According to “Mom Loves Best,” a slow-flow nipple (sometimes referred to as a newborn nipple) is best used when trying to mimic breastfeeding because breastfed babies have to work harder to pull their milk from the breast.
Choosing a faster flow nipple may release the milk way too fast for a typically breastfed baby making for an less than desirable feeding (think milk spilling everywhere.) It’s important to remember, however, that each bottle brand has their own “system” for determining flow rates. We recommend using slow flow nipples from the bottles specifically designed for breastfed babies (see our recommendations below) and then you should be set!
4.) Use a Paced-Feeding Approach
Paced-feeding is the practice of bottle-feeding to slow down the process to better mimic breastfeeding.
Here’s how to implement this bottle-feeding technique:
- Only feed on demand when your baby shows hunger cues.
- Hold your baby upright to feed them instead of having them lying flat.
- Run the nipple of the bottle (as said above, you’ll want to use a slow flow nipple) along your baby’s mouth and then let them suckle the nipple for a minute without getting any milk. This is what breastfed babies are used to as they generally have to wait for their mother’s letdown reflex.
- Give 20-30 seconds of continuous feeding and then tip the bottle back to give baby a break (while still letting the nipple touch your baby’s mouth.)
- Baby will start suckling again when they are ready - this is when you’ll tip the bottle forward again to give them more milk.
- You’ll continue this process until your baby begins to turn their head and showing other signs that they are full.
Taking this bottle-feeding approach with your baby will allow for an experience similar to breastfeeding. This also helps to ensure you are not overfilling your baby at feeding time, which can also reduce the possibility of reflux and gas.
For more about how to approach paced bottle-feeding as well as it’s benefits, read this article from those in the know at bökee.
5.) If Formula-Feeding, Use a Formula that’s Most Like Breastmilk
Formula will never be exactly like breastmilk, but these days, some are pretty darn close. We recently wrote about our favorite formulas, including our top two that have a nutritional profile most similar to breastmilk. You can find that article here, and we’ve included those same formulas here.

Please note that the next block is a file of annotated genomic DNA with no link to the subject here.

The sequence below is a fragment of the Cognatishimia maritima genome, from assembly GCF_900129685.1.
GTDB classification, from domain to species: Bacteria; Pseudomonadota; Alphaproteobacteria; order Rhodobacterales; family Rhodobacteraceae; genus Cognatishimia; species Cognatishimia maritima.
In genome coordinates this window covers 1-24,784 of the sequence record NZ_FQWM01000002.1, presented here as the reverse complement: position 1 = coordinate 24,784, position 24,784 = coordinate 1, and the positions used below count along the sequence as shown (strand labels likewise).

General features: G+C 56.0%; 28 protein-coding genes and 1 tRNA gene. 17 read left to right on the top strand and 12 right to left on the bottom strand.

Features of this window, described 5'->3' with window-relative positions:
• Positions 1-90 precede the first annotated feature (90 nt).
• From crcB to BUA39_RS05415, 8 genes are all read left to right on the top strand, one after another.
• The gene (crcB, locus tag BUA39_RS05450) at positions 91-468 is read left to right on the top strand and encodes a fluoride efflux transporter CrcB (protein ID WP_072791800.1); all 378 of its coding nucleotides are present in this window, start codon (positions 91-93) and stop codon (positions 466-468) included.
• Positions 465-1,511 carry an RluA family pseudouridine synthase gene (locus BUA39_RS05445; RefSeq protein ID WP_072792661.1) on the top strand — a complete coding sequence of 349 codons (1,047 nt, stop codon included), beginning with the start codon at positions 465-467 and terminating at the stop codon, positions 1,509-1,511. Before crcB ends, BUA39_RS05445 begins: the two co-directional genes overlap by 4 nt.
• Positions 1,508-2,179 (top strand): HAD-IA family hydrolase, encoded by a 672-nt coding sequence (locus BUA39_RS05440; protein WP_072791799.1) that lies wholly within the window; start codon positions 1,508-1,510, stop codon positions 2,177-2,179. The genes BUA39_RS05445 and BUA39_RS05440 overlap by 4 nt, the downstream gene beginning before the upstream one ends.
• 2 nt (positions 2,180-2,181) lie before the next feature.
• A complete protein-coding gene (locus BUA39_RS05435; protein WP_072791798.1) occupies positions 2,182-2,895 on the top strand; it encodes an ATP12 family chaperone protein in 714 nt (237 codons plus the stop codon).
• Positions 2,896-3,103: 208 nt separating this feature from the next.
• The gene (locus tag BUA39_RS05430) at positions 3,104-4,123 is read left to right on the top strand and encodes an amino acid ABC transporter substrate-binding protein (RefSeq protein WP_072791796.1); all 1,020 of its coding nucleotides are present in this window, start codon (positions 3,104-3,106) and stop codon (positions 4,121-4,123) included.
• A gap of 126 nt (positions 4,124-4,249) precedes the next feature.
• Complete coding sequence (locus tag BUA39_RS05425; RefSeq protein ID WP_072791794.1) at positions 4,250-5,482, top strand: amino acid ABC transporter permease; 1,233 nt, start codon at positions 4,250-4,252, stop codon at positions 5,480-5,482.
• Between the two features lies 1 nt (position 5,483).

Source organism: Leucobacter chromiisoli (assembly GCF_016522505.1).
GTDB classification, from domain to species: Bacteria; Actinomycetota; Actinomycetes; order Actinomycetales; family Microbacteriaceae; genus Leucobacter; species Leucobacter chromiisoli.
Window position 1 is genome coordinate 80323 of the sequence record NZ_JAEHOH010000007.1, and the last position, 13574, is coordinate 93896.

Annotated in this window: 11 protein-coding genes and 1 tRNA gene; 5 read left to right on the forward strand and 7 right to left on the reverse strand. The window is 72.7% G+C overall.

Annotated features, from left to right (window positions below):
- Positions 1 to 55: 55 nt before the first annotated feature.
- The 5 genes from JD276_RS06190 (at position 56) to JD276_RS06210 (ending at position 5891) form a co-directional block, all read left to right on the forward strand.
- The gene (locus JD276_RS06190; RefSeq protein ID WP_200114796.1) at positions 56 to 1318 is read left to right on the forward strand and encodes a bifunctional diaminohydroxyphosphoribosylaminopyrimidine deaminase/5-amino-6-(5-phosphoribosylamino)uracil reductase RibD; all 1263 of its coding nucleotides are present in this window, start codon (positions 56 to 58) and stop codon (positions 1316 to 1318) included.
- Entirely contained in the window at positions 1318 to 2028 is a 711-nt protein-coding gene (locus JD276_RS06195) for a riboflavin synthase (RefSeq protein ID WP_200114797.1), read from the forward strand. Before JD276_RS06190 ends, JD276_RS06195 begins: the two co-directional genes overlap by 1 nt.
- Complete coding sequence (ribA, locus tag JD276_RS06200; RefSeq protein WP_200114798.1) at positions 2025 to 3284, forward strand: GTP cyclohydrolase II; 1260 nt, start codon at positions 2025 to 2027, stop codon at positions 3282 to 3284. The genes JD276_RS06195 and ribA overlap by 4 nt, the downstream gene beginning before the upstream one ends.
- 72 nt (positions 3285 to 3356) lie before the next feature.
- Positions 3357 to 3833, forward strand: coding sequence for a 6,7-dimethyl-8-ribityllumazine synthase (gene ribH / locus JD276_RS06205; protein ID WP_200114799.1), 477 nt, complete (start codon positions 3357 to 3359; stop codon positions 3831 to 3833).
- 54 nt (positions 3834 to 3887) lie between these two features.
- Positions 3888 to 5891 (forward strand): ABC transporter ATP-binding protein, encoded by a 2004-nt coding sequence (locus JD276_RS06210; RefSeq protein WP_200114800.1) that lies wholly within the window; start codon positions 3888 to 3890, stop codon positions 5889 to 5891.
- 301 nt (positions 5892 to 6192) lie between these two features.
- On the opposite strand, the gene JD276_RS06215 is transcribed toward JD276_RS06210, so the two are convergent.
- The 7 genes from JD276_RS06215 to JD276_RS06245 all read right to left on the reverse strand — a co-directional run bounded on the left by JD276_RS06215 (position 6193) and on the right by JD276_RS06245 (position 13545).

But first, here are some inclusions you want to look for when choosing a formula that is most similar to breastmilk:
- DHA/ARA - These are non-essential fatty acids found in breastmilk and are found in most formulas on the market today.
- Nucleotides - These are found in large quantities in breastmilk
- Lactoferrin and Milk Fat Globule Membrane (MFGM) - these are proteins found in breastmilk that contribute to the nutritional benefit of breastfeeding
As you do your research in this area, you’ll also want to note if a brand expresses that it has a similar taste and/or texture to breast milk as well. Because if the taste and texture are too far off, your baby will certainly know the difference.
The two brands we recommend to give your baby a formula bottle feeding experience that mimics breastfeeding are:
Enfamil Enspire Infant Formula - This formula was created after a collaboration of some of the most intensive breastmilk studies to date. Adjustments were made to include MFGM as well as Lactoferring (which is found in colostrum and supports a baby’s immune system).
Similac Pro-Advance Non-GMO Infant Formula with Iron - This formula includes 2' -FL HMO (Human Milk Oligosaccharide), which is a prebiotic naturally found in large quantities in breastmilk. It also has a unique blend of DHA, lutein and vitamin E as well valuable nucleotides.
We also want to recommend, however, that you don’t stress too much about finding the exact right formula. If you’re moving your baby breastmilk to formula, they’re likely going to go through an adjustment period with it no matter which one you choose.
6.) Bottle Feed on Both Sides
Almost all breastfed babies drink milk from both breasts. When doing so, you reposition your baby when they drain the milk on one side. You can do this while bottle feeding as well. Have your little one drink half of their bottle while holding them in one arm. Then take a few minutes to burp them (and snuggle them!) and then give them the second half of their bottle while holding them in the opposite arm. This will give them change of view, which is what they’ve been used to while bottle feeding!